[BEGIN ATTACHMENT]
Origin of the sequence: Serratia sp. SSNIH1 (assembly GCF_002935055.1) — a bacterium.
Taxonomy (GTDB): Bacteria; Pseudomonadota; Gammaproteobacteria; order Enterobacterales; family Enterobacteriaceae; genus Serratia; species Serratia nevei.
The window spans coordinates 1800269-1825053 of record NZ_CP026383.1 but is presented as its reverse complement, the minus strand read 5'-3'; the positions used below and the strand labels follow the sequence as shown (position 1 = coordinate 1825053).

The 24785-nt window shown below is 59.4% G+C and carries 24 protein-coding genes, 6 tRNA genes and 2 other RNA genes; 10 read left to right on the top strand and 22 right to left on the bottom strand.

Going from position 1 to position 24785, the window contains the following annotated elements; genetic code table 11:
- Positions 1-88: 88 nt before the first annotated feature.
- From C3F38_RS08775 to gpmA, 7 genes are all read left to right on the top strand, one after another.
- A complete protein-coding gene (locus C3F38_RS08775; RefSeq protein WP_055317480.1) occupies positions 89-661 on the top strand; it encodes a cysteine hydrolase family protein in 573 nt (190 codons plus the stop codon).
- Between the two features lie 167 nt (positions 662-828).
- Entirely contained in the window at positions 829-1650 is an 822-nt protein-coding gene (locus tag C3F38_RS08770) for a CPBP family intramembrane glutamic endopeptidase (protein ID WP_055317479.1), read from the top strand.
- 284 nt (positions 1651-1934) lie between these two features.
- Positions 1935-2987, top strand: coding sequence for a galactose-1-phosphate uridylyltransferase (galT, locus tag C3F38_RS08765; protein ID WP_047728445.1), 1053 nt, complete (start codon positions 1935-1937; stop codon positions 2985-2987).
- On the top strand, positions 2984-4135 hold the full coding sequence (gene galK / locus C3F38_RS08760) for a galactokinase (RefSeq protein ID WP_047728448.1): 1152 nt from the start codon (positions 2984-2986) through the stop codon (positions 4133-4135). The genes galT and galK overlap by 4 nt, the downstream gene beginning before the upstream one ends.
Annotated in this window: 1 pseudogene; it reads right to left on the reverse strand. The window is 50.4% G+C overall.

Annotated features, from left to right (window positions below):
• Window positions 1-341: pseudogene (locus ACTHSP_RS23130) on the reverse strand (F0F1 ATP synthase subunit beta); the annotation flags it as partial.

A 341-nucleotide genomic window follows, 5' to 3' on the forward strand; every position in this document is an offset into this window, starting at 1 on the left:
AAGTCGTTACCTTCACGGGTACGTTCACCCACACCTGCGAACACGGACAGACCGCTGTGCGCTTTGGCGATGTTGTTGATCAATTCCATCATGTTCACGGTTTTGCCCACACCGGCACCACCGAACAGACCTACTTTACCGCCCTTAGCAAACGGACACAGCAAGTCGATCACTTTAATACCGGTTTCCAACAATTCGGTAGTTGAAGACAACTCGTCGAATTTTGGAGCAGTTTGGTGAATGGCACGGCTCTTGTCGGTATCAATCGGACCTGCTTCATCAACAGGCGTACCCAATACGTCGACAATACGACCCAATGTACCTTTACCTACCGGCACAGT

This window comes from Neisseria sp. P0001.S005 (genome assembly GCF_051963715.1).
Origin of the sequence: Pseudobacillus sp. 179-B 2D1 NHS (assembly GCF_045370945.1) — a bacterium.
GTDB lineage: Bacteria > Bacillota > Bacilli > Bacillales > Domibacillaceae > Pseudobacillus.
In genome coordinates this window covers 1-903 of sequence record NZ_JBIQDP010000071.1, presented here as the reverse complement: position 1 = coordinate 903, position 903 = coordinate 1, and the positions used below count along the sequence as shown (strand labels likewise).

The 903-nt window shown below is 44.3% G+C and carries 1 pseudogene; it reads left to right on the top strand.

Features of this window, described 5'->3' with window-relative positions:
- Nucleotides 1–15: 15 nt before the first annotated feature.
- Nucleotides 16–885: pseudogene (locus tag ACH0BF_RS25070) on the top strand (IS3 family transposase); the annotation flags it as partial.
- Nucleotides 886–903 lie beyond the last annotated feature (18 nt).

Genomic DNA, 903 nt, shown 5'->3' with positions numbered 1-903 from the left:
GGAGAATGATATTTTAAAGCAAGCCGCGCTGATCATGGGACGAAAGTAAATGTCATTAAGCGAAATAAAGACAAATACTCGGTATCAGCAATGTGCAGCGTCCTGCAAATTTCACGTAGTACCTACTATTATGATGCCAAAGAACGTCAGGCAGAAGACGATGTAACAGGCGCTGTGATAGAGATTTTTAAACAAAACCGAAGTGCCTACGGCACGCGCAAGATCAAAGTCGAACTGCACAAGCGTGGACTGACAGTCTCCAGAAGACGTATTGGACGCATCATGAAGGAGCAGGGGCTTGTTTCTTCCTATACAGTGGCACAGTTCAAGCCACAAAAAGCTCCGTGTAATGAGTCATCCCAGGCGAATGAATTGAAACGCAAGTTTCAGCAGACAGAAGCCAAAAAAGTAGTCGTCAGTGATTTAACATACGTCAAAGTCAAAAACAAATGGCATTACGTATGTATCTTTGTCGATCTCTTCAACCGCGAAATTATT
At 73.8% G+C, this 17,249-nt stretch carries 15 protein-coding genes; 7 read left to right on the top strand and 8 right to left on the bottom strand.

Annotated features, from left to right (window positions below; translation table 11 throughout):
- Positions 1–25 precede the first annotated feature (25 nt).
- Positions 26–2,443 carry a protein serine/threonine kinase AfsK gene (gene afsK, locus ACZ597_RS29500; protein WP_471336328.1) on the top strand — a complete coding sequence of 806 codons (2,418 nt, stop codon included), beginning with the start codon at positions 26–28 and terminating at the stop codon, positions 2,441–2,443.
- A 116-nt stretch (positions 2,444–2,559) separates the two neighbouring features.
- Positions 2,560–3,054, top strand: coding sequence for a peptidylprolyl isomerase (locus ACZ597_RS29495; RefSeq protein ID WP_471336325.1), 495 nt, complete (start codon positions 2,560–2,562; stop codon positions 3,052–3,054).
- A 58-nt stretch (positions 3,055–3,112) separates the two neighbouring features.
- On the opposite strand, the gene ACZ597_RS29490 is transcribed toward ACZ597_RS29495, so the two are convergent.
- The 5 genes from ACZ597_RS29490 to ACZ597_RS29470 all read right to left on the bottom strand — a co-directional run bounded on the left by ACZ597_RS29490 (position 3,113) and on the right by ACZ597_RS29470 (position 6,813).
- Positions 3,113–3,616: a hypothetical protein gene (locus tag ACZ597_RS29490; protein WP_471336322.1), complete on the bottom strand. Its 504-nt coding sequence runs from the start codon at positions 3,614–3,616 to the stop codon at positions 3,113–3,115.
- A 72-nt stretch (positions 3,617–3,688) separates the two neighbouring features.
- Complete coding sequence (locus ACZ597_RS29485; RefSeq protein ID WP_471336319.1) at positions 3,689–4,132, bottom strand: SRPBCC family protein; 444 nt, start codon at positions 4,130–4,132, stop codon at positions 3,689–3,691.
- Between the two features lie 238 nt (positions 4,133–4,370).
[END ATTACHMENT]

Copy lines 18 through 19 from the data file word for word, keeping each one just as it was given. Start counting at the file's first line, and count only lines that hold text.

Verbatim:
AAGTCGTTACCTTCACGGGTACGTTCACCCACACCTGCGAACACGGACAGACCGCTGTGCGCTTTGGCGATGTTGTTGATCAATTCCATCATGTTCACGGTTTTGCCCACACCGGCACCACCGAACAGACCTACTTTACCGCCCTTAGCAAACGGACACAGCAAGTCGATCACTTTAATACCGGTTTCCAACAATTCGGTAGTTGAAGACAACTCGTCGAATTTTGGAGCAGTTTGGTGAATGGCACGGCTCTTGTCGGTATCAATCGGACCTGCTTCATCAACAGGCGTACCCAATACGTCGACAATACGACCCAATGTACCTTTACCTACCGGCACAGT

This window comes from Neisseria sp. P0001.S005 (genome assembly GCF_051963715.1).